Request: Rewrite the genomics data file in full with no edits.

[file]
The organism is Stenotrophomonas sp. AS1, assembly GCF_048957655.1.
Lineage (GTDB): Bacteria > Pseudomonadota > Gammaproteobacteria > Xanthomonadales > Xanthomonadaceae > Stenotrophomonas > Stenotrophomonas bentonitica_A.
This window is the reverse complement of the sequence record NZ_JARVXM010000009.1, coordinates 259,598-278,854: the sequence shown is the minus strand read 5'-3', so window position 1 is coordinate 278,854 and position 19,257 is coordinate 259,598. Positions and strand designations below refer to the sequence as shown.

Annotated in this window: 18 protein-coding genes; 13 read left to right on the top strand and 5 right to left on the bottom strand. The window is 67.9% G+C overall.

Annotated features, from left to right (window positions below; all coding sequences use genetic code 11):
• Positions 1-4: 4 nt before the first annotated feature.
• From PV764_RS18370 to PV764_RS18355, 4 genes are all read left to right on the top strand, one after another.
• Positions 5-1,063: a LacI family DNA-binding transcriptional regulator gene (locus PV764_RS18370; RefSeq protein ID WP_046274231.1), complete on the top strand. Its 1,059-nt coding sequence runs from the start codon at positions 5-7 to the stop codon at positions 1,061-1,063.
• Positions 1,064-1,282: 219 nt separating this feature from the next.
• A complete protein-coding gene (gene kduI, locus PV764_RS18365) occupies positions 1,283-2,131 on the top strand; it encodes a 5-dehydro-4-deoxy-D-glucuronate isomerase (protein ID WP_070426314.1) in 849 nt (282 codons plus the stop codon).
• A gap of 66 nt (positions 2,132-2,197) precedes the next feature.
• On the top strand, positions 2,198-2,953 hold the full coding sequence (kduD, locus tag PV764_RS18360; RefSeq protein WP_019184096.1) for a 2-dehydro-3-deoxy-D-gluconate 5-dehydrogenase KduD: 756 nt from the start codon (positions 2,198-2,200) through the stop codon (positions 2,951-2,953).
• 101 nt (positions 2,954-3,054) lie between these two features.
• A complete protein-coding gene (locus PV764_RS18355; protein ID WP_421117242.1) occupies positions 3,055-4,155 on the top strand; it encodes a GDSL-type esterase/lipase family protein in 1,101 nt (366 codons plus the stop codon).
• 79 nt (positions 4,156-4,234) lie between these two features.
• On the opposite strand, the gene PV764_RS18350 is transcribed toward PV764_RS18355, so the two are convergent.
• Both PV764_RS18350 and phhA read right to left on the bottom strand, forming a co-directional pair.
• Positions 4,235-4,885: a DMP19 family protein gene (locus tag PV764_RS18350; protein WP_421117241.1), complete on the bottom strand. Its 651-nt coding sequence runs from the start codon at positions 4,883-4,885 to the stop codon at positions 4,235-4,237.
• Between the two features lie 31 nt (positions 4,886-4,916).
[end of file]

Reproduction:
The organism is Stenotrophomonas sp. AS1, assembly GCF_048957655.1.
Lineage (GTDB): Bacteria > Pseudomonadota > Gammaproteobacteria > Xanthomonadales > Xanthomonadaceae > Stenotrophomonas > Stenotrophomonas bentonitica_A.
This window is the reverse complement of the sequence record NZ_JARVXM010000009.1, coordinates 259,598-278,854: the sequence shown is the minus strand read 5'-3', so window position 1 is coordinate 278,854 and position 19,257 is coordinate 259,598. Positions and strand designations below refer to the sequence as shown.

Annotated in this window: 18 protein-coding genes; 13 read left to right on the top strand and 5 right to left on the bottom strand. The window is 67.9% G+C overall.

Annotated features, from left to right (window positions below; all coding sequences use genetic code 11):
• Positions 1-4: 4 nt before the first annotated feature.
• From PV764_RS18370 to PV764_RS18355, 4 genes are all read left to right on the top strand, one after another.
• Positions 5-1,063: a LacI family DNA-binding transcriptional regulator gene (locus PV764_RS18370; RefSeq protein ID WP_046274231.1), complete on the top strand. Its 1,059-nt coding sequence runs from the start codon at positions 5-7 to the stop codon at positions 1,061-1,063.
• Positions 1,064-1,282: 219 nt separating this feature from the next.
• A complete protein-coding gene (gene kduI, locus PV764_RS18365) occupies positions 1,283-2,131 on the top strand; it encodes a 5-dehydro-4-deoxy-D-glucuronate isomerase (protein ID WP_070426314.1) in 849 nt (282 codons plus the stop codon).
• A gap of 66 nt (positions 2,132-2,197) precedes the next feature.
• On the top strand, positions 2,198-2,953 hold the full coding sequence (kduD, locus tag PV764_RS18360; RefSeq protein WP_019184096.1) for a 2-dehydro-3-deoxy-D-gluconate 5-dehydrogenase KduD: 756 nt from the start codon (positions 2,198-2,200) through the stop codon (positions 2,951-2,953).
• 101 nt (positions 2,954-3,054) lie between these two features.
• A complete protein-coding gene (locus PV764_RS18355; protein ID WP_421117242.1) occupies positions 3,055-4,155 on the top strand; it encodes a GDSL-type esterase/lipase family protein in 1,101 nt (366 codons plus the stop codon).
• 79 nt (positions 4,156-4,234) lie between these two features.
• On the opposite strand, the gene PV764_RS18350 is transcribed toward PV764_RS18355, so the two are convergent.
• Both PV764_RS18350 and phhA read right to left on the bottom strand, forming a co-directional pair.
• Positions 4,235-4,885: a DMP19 family protein gene (locus tag PV764_RS18350; protein WP_421117241.1), complete on the bottom strand. Its 651-nt coding sequence runs from the start codon at positions 4,883-4,885 to the stop codon at positions 4,235-4,237.
• Between the two features lie 31 nt (positions 4,886-4,916).